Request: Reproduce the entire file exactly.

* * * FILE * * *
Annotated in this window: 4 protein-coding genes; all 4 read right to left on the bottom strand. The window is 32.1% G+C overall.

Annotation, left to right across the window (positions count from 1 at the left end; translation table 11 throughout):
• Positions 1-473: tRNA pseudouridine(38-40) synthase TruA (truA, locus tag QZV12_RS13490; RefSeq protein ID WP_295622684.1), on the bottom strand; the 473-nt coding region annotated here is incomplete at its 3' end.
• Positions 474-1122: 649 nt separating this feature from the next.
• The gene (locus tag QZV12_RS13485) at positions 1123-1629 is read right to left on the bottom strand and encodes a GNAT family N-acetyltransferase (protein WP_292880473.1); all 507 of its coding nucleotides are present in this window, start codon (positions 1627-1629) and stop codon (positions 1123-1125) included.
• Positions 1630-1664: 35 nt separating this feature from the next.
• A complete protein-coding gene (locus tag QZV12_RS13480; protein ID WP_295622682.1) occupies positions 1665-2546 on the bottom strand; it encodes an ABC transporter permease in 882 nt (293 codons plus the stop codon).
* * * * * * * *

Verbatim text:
Annotated in this window: 4 protein-coding genes; all 4 read right to left on the bottom strand. The window is 32.1% G+C overall.

Annotation, left to right across the window (positions count from 1 at the left end; translation table 11 throughout):
• Positions 1-473: tRNA pseudouridine(38-40) synthase TruA (truA, locus tag QZV12_RS13490; RefSeq protein ID WP_295622684.1), on the bottom strand; the 473-nt coding region annotated here is incomplete at its 3' end.
• Positions 474-1122: 649 nt separating this feature from the next.
• The gene (locus tag QZV12_RS13485) at positions 1123-1629 is read right to left on the bottom strand and encodes a GNAT family N-acetyltransferase (protein WP_292880473.1); all 507 of its coding nucleotides are present in this window, start codon (positions 1627-1629) and stop codon (positions 1123-1125) included.
• Positions 1630-1664: 35 nt separating this feature from the next.
• A complete protein-coding gene (locus tag QZV12_RS13480; protein ID WP_295622682.1) occupies positions 1665-2546 on the bottom strand; it encodes an ABC transporter permease in 882 nt (293 codons plus the stop codon).